Peptides are biological polymers formed by the linking of amino acids, the key elements of which are carbon (C), hydrogen (H), oxygen (O) and nitrogen (N). The term "peptide sequence" refers to the order in which amino acids are linked. Peptides are very important in living systems and combine to form much larger chains called proteins. Although there are many varieties of biological peptides, most of these are made up from just 20 amino acids. Proteins perform a range of biological functions, including as enzymes and in the structure of cell walls in plants and membranes in animal cells.
Amino acids are so called because they have amine (-NH2) and carboxylic acid (-CO2H) groups. Most of the amino acids found in biological systems have the general formula R-CH(NH2)-CO2H, where R is a range of groups. The varying structure of R is what influences the structure and properties of peptides and proteins.
Peptide synthesis occurs when one amino acid's amine group reacts with the carboxylic acid group on another amino acid. The result is the formation of an amide group of structure -N(H)-CO- where the nitrogen-to-carbon bond is called a peptide bond. The reaction can take place any number of times to form a peptide sequence of different functional groups, each of which are interspersed by an amide group.
Peptides and proteins have different levels of structure. Primary protein structure is the order in which the amino acids are found; this is its peptide sequence. The functional groups on the protein interact with each other to pull it into a shape. The individual twists and turns of a peptide are called its secondary structure. Its overall shape, the net result of all these twists and turns, is the peptide's tertiary structure.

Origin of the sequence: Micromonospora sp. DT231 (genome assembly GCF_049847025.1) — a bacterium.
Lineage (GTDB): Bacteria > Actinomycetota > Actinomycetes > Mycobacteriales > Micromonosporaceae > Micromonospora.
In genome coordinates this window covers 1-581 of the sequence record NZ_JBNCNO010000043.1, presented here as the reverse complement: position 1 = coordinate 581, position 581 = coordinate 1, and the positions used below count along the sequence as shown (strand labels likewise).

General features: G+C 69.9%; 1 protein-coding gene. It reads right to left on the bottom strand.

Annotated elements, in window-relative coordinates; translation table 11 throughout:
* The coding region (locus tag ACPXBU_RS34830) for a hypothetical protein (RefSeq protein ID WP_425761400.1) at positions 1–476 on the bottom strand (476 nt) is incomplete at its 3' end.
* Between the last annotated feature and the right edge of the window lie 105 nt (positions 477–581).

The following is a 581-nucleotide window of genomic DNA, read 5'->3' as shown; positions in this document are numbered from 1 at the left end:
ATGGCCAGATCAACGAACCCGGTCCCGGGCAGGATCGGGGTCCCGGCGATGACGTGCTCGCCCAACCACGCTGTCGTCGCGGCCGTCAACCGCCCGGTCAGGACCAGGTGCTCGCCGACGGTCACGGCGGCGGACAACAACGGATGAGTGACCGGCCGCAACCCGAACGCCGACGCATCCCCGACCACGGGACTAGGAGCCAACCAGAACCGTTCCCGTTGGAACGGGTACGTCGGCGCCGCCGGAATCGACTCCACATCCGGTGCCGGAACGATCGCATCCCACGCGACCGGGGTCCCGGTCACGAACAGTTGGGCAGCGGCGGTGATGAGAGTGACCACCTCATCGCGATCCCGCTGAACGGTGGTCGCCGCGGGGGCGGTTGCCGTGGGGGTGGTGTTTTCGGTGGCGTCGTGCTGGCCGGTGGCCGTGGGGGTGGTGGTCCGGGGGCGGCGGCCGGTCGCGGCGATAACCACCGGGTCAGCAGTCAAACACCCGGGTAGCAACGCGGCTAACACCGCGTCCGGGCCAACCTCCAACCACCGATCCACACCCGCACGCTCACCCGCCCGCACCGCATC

The biochemical properties of proteins or peptides depend on tertiary structure. As with all chemicals, proteins will assume the most energetically favorable shape. This shape is because of attractive and repulsive forces between the groups on the individual amino acids. Therefore, tertiary structure is because of primary structure, meaning that deducing the peptide sequence of a particular protein will ultimately explain its properties.
Working out the peptide sequence of a protein has applications in designing pharmaceuticals. Many biological processes depend on the actions of proteins, and drugs often work by either copying or blocking the action of these proteins. Understanding the behavior of proteins could lead to the design of more effective drugs. For this reason, the research and development department of a pharmaceutical company typically has a peptide library or peptide catalog that it will use in the search for new drugs.